China's Syria Strategy

09/16/2013 01:35 pm ET | Updated Nov 16, 2013

With Russia's position on Syria being widely publicized as of late, it's easy to forget that China, too, has played a pivotal role in shaping the discussion over Syria, voting with Russia against American and British sponsored U.N. resolutions aimed at imposing sanctions on Syria and actuating international pressure on the government of Bashar al-Assad. While it's convenient to dismiss China's veto alliance with Russia as purely ideological, it's nonetheless still important to ask the ancillary questions surrounding China's position: What does China have a stake in? What does China get out of the deal? And why risk alienating your number one and two export markets, the United States and Europe?

China's economy is now widely accepted as the fastest growing economy ever recorded in human history, averaging a ten percent growth in GDP over the past 30 years alone on an export heavy and secondary goods based economy that has not only made China's economy the envy of the world but also the victim of inflation which has become the Achilles' Heel of the BRIC nation. As of late, there have been signs that China's economy has been stabilizing on the heels of certain measures taken by the People's Bank of China to protect Chinese markets from U.S. Federal Reserve adjustments that might shock global markets and an increased global demand for Chinese exports. It's in China's desire for market stabilization that we can begin unpacking China's rationale in backing Russia.

Currently, China is Syria's third largest importer and Russia's largest at 15.5 percent of Russia's total imports. As Russia continues to increase arms sales to a desperate Bashar al-Assad government, It has become increasingly clear that what's good for Bashar al-Assad's government is also good for Russia and, by extension, China too.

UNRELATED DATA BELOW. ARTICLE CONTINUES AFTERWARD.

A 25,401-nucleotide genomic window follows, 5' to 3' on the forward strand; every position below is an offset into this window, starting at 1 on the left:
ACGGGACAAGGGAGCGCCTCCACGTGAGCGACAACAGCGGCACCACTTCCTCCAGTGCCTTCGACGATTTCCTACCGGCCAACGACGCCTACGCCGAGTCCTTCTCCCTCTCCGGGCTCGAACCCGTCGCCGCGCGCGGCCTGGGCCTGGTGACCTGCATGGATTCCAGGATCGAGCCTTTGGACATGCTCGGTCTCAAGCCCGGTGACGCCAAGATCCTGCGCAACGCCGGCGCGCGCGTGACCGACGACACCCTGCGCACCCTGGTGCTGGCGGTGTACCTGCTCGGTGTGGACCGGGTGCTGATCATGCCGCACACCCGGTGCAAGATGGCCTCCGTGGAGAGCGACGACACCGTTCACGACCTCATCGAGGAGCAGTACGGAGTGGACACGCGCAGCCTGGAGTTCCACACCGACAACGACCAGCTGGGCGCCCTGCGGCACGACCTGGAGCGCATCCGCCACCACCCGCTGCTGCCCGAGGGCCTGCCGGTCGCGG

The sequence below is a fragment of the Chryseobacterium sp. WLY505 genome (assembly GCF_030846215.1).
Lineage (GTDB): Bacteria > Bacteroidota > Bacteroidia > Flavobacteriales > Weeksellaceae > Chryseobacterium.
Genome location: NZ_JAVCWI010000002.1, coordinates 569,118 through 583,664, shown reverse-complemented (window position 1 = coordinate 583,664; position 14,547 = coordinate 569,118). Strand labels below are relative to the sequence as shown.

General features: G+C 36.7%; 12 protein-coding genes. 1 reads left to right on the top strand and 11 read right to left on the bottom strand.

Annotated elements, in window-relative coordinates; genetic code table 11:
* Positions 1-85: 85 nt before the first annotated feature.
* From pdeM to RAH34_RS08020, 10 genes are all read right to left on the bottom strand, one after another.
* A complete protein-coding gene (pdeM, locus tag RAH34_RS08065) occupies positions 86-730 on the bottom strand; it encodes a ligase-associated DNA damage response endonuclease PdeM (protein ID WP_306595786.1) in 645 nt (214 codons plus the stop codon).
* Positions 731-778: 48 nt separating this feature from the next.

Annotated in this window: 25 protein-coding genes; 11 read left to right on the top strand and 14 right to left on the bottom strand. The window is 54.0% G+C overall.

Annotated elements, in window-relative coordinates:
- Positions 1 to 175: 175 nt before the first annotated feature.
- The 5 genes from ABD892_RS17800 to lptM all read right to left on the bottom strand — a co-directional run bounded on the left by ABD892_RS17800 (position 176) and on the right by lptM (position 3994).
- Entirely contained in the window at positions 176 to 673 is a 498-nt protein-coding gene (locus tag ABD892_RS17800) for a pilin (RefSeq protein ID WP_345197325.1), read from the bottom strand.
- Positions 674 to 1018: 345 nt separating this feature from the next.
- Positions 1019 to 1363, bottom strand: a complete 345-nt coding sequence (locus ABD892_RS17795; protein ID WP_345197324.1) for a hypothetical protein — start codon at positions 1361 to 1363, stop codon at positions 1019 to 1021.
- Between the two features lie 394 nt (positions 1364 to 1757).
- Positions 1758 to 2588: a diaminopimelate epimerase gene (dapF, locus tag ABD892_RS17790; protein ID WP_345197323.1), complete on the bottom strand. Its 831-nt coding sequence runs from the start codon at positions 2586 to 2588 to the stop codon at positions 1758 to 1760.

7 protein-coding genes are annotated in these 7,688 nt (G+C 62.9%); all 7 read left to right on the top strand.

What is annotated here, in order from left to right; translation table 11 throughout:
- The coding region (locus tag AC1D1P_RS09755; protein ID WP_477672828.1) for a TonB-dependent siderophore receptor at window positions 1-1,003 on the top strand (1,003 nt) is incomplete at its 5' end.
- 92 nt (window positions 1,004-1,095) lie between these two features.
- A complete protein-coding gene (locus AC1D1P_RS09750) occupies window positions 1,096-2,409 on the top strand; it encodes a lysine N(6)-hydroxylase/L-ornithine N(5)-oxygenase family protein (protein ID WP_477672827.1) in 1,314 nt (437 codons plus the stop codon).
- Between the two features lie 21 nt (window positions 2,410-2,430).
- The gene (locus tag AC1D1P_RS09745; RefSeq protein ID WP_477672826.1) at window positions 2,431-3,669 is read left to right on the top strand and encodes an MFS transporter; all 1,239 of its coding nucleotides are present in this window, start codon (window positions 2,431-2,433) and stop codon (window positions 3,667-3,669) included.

Russian defense industry contracts with Syria exceed $4 billion with an added $162 million per year in Russian arms sales to Syria in 2009 and 2010. Additionally, Russia holds a $550 million aviation contract with Syria as well as a Tartus naval base contract, which leases the Soviet-era port to the Syrian government for an unspecified price.

A prolonged conflict between Bashar al-Assad's government and Syrian rebels is good for Russia as increased arm sales to Assad would be inevitable. And if it's true that China is hedging its bet against the West on Russian success, and therefore growth, then America's problems might indeed be more dire than a pending American intervention that may or may not happen in Syria.

The smell of it is that China is shifting gears, reconsidering and restructuring economic systems that will allow them to have their cake and eat it too. As China moves toward a tertiary based economy, producing electronics and automobiles and digital technologies all their own, it's no wonder they're looking forward to other viable, long term export economies that aren't the United States or Western Europe. Much like Russia, China too has nothing to lose. China is still the number one buyer of American debt and it's not likely that Western sanctions on China will even be a financial option for the United States as many of our own tertiary good rely on cheap Chinese imports. The more America grows, the better China does. The more Russia grows, the better China does. The more debt everyone has, the better China does.

What we're seeing emerge is not a military or ideological counterweight to the United States in Russia and China, but rather a financial one that doesn't even need an army to fight it's wars, but only buyers. There is something to be said about the fact that the United States is willing to use its own military resources in this potential proxy war with Russia while Russia simply has to sell arms. It's true enough that the U.S. is supplying Syrian rebels with light arms but the question still lingers, to what end? And is a Syrian rebel victory even possible?

There's something oddly fascinating and jarring about China's renewed interest in Damascus, that old terminus of the ancient Silk Road. In the end, it's China's war to win, whichever way the wind blows.